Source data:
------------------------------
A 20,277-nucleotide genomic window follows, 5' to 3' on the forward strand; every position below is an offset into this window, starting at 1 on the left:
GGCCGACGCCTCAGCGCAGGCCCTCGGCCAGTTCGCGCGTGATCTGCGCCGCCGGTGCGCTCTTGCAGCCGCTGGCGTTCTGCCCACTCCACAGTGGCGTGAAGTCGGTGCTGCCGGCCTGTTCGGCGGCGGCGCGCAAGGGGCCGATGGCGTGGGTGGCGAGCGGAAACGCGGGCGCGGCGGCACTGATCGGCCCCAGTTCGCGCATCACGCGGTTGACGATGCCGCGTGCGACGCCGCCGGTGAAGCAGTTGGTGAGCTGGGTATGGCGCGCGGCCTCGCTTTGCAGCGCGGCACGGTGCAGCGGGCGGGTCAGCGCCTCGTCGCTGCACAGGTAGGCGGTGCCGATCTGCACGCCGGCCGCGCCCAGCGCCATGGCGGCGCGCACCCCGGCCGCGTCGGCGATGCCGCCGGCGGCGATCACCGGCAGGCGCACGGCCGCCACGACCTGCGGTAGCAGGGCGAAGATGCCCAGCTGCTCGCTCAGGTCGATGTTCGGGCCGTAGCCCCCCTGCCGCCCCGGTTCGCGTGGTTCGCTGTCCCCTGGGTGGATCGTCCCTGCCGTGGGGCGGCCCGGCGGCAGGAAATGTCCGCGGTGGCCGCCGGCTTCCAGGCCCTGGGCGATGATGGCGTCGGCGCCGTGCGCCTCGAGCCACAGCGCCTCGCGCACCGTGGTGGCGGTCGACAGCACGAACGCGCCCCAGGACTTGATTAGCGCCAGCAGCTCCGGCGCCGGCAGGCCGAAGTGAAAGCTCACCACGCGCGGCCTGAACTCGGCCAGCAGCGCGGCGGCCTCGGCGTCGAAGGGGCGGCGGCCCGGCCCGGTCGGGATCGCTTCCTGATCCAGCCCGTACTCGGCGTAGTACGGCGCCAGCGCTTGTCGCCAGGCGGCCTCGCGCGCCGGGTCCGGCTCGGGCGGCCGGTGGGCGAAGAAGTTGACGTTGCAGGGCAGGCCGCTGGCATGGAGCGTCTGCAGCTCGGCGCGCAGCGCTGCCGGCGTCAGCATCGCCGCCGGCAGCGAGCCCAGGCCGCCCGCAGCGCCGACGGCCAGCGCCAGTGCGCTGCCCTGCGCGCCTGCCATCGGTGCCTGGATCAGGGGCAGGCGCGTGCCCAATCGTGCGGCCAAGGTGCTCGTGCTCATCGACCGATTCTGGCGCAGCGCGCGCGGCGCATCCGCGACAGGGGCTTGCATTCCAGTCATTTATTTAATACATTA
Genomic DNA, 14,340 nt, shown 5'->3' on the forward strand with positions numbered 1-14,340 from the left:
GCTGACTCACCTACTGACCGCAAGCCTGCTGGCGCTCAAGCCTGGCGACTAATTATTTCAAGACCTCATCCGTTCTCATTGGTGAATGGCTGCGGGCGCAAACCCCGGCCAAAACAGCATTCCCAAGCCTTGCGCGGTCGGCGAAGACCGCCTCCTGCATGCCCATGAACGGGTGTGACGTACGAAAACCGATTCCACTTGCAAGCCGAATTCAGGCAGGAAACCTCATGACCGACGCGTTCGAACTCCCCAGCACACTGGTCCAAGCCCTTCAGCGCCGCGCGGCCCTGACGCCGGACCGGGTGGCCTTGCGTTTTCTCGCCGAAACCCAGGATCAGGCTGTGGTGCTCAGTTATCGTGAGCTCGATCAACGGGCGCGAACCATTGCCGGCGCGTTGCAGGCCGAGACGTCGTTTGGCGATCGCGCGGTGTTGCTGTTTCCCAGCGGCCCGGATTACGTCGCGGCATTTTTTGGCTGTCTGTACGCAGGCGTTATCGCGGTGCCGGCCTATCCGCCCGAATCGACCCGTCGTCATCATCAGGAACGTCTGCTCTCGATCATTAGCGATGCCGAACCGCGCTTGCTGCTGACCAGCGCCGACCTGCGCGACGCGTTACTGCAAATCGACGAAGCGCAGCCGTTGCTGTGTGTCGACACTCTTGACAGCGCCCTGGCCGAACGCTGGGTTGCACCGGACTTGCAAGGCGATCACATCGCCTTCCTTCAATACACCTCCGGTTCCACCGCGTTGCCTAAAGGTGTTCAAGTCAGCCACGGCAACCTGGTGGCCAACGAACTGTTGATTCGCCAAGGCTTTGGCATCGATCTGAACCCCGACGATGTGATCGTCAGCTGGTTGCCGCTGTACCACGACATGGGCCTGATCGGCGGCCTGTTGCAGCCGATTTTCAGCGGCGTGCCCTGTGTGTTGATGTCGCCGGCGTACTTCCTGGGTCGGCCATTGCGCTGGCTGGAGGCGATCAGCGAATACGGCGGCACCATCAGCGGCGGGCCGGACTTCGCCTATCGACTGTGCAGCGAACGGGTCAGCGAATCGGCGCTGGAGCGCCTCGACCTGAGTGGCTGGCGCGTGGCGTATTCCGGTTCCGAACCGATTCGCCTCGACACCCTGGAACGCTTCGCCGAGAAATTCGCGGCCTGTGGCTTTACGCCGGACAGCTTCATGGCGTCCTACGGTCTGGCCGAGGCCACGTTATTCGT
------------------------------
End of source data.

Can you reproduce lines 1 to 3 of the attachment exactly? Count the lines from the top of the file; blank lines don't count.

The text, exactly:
A 20,277-nucleotide genomic window follows, 5' to 3' on the forward strand; every position below is an offset into this window, starting at 1 on the left:
GGCCGACGCCTCAGCGCAGGCCCTCGGCCAGTTCGCGCGTGATCTGCGCCGCCGGTGCGCTCTTGCAGCCGCTGGCGTTCTGCCCACTCCACAGTGGCGTGAAGTCGGTGCTGCCGGCCTGTTCGGCGGCGGCGCGCAAGGGGCCGATGGCGTGGGTGGCGAGCGGAAACGCGGGCGCGGCGGCACTGATCGGCCCCAGTTCGCGCATCACGCGGTTGACGATGCCGCGTGCGACGCCGCCGGTGAAGCAGTTGGTGAGCTGGGTATGGCGCGCGGCCTCGCTTTGCAGCGCGGCACGGTGCAGCGGGCGGGTCAGCGCCTCGTCGCTGCACAGGTAGGCGGTGCCGATCTGCACGCCGGCCGCGCCCAGCGCCATGGCGGCGCGCACCCCGGCCGCGTCGGCGATGCCGCCGGCGGCGATCACCGGCAGGCGCACGGCCGCCACGACCTGCGGTAGCAGGGCGAAGATGCCCAGCTGCTCGCTCAGGTCGATGTTCGGGCCGTAGCCCCCCTGCCGCCCCGGTTCGCGTGGTTCGCTGTCCCCTGGGTGGATCGTCCCTGCCGTGGGGCGGCCCGGCGGCAGGAAATGTCCGCGGTGGCCGCCGGCTTCCAGGCCCTGGGCGATGATGGCGTCGGCGCCGTGCGCCTCGAGCCACAGCGCCTCGCGCACCGTGGTGGCGGTCGACAGCACGAACGCGCCCCAGGACTTGATTAGCGCCAGCAGCTCCGGCGCCGGCAGGCCGAAGTGAAAGCTCACCACGCGCGGCCTGAACTCGGCCAGCAGCGCGGCGGCCTCGGCGTCGAAGGGGCGGCGGCCCGGCCCGGTCGGGATCGCTTCCTGATCCAGCCCGTACTCGGCGTAGTACGGCGCCAGCGCTTGTCGCCAGGCGGCCTCGCGCGCCGGGTCCGGCTCGGGCGGCCGGTGGGCGAAGAAGTTGACGTTGCAGGGCAGGCCGCTGGCATGGAGCGTCTGCAGCTCGGCGCGCAGCGCTGCCGGCGTCAGCATCGCCGCCGGCAGCGAGCCCAGGCCGCCCGCAGCGCCGACGGCCAGCGCCAGTGCGCTGCCCTGCGCGCCTGCCATCGGTGCCTGGATCAGGGGCAGGCGCGTGCCCAATCGTGCGGCCAAGGTGCTCGTGCTCATCGACCGATTCTGGCGCAGCGCGCGCGGCGCATCCGCGACAGGGGCTTGCATTCCAGTCATTTATTTAATACATTA
Genomic DNA, 14,340 nt, shown 5'->3' on the forward strand with positions numbered 1-14,340 from the left: